(February 20, 1909 – March 2, 1966)
Rog Phillips was the stfnal penname of Roger Phillip Graham, who was both a fan and a pro. He used several other pseudonyms, including house names; Craig Browning, Franklin Bahl, Peter Worth and Melva Rogers are notable ones used in his science fiction writing. Graham was most associated with the Ziff Davis magazines in the mid-1940s through the 1950s -- principally Amazing Stories and Fantastic Adventures -- and some genre critics feel his stories did much to raise the standard of fiction these magazines published at the time.
In SF fandom, he was known for conducting an influential fan column, "The Club House," that ran in Amazing during 1948–1953. This column reviewed fanzines and covered other fan affairs -- and was later revived in Universe Science Fiction (1954-1955) and still later in Other Worlds Science Stories (1955-1956). "The Club House" was credited by Ray Palmer with bring many new people into fandom, including Robert Silverberg who learned of fandom while reading Amazing in 1948.
Graham was married in 1938 to Eleanor Cora Smith. They seem to have divorced as in 1950 he married Mari Wolf, his second wife, who ran a similar column, "Fandora's Box," in the digest SF magazine Imagination. After he and Mari divorced, Graham married Honey Wood in 1956. Wood was an actifan, and at one time all three were members of The Outlanders, a Los Angeles SF club for members of LASFS who lived in the "outlands" of Los Angeles. Phillips and Wood were both on the Solacon concom.
Graham contributed pieces in various fanzines during his time in fandom, including his "autobiography" ("Christ: An Autobiography") that appeared in the September, 1950, issue of Art Rapp's fanzine Spacewarp. Graham wrote that any of his fan writing could be reprinted in any fanzine without his permission -- and that he felt his fan articles were some of his best writing.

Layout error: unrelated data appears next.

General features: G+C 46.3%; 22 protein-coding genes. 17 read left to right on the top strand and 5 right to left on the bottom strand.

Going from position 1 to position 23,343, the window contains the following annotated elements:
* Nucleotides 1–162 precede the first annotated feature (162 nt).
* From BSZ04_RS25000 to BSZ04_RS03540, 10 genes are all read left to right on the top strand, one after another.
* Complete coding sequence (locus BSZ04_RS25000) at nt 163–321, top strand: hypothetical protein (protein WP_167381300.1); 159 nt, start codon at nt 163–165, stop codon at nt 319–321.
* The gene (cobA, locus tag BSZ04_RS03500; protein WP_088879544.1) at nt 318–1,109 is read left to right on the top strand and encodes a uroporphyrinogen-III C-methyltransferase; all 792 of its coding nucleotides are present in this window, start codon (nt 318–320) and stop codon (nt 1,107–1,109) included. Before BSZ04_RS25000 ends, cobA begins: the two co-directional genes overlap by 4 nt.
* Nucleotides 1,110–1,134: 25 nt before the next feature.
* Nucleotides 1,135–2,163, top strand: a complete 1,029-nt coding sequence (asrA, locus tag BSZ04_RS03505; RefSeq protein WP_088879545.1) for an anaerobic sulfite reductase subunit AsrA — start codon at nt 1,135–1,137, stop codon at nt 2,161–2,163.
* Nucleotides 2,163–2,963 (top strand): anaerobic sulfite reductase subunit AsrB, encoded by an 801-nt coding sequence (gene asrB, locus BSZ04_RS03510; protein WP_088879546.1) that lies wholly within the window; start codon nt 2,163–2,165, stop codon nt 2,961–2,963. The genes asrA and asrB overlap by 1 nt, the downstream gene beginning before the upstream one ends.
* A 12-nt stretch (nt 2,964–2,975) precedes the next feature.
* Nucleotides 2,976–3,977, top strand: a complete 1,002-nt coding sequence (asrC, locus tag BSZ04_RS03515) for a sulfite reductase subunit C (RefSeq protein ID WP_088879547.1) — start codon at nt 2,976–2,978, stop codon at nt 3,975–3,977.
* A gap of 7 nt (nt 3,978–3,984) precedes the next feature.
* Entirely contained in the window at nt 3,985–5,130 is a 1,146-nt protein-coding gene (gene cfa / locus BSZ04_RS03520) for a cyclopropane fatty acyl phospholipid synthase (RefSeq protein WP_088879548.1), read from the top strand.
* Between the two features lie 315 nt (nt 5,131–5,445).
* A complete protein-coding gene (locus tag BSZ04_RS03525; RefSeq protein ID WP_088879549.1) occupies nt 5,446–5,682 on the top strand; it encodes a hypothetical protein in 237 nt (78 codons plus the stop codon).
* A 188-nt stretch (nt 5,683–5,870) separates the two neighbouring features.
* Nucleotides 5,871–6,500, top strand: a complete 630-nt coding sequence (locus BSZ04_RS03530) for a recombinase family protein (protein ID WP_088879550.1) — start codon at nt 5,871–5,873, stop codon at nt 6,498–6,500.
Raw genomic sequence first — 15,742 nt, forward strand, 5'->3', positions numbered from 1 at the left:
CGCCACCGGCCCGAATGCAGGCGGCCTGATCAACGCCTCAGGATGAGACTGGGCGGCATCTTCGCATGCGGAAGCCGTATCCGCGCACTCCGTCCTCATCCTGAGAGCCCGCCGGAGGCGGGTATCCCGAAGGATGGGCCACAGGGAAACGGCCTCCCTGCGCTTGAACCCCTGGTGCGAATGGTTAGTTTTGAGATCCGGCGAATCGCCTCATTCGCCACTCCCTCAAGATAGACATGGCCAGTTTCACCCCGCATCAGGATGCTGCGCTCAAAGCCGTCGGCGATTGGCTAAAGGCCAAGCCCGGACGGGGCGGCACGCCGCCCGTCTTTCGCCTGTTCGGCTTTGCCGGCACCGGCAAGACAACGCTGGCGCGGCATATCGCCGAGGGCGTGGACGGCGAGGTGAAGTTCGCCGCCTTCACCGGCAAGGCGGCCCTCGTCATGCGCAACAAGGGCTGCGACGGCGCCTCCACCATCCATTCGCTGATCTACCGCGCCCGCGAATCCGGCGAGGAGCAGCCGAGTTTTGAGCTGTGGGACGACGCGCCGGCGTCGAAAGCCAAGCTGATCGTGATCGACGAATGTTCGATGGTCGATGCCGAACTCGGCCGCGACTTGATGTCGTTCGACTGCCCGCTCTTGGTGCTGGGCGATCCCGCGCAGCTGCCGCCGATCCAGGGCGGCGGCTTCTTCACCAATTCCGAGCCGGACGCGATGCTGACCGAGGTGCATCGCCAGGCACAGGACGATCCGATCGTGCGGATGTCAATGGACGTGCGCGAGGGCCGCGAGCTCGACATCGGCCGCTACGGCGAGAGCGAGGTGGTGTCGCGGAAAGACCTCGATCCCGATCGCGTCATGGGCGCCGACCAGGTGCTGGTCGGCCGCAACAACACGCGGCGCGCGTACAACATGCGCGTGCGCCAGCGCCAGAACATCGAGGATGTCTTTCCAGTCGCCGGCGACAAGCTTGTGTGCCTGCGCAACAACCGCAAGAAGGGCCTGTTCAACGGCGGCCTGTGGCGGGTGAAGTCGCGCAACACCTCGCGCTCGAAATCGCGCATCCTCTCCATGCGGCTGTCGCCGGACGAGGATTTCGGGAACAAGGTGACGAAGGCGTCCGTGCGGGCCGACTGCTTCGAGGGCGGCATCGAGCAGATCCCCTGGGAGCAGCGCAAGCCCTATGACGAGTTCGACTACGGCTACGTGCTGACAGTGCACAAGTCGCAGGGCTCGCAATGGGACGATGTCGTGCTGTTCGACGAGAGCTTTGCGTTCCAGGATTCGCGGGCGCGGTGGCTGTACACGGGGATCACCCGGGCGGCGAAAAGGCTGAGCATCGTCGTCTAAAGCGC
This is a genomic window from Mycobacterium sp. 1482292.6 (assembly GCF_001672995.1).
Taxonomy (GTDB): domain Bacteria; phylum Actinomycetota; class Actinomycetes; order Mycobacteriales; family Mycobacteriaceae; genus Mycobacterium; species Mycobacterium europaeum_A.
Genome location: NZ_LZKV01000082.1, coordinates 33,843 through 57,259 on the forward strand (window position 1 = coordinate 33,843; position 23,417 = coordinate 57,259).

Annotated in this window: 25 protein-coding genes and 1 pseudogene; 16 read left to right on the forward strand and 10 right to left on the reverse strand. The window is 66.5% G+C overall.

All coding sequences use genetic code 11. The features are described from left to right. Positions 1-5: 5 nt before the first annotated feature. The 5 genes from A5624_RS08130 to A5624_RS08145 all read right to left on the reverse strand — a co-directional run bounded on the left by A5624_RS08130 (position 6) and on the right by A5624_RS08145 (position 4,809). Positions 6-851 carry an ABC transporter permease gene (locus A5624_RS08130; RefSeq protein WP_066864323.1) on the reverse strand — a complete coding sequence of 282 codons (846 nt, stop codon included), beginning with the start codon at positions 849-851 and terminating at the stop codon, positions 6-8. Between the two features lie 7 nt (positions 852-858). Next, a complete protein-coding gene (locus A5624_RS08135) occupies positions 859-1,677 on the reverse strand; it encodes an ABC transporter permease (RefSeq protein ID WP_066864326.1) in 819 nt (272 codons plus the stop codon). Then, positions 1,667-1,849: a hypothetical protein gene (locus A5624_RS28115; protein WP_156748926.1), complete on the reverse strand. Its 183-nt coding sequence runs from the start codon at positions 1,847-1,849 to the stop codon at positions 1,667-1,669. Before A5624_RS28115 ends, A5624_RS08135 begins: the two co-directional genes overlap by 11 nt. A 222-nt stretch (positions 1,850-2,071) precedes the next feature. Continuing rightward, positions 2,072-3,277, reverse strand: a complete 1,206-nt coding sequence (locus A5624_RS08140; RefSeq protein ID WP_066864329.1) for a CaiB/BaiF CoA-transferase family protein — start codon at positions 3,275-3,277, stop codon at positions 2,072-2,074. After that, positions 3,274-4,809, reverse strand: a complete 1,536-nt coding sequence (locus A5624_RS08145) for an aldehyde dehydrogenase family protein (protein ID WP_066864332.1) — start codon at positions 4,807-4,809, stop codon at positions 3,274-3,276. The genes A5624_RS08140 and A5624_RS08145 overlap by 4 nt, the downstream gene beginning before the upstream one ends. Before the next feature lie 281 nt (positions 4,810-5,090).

Graham also wrote mystery and detective fiction, often under his John Wiley pseudonym. His sf novels included Time Trap (1949), Worlds Within (1950), World of If (1951), and The Involuntary Immortals (1959). Some of his most famous short stories were "Rat in the Skull," "Game Preserve," and "The Yellow Pill." "Rat in the Skull" was nominated for a Hugo Award (best novelette) in 1959. Armchair Fiction (Medford, Oregon) reprinted several of his stories in paperback.
Graham was born in Spokane, WA, graduated from Gonzaga University and then did graduate work at The University of Washington. Before he became a full-time writer after World War II, Graham worked as a power plant engineer and as a shipyard welder. Earlier he had worked at other jobs, including farm laborer, plumber, construction worker, and carpenter. In the same interview in which he listed his several previous occupations, he stated that the last thing he looked like was an author. At one time he taught a writing course to prisoners at San Quentin.
He died of heart failure in California in 1966.
- Entry in The Encyclopedia of Science Fiction
- Article on his early SF paperbacks in the October, 2011, issue (#79) of Paperback Parade.
- Works at Project Gutenberg.
Awards, Honors and GoHships:
- 1956 -- 1956 Best Feature Writer Hugo nominee
- 1959 -- 1959 Best Novelette Hugo nominee
- Made an honorary member of the National Fantasy Fan Federation (N3F) in the early 1950s
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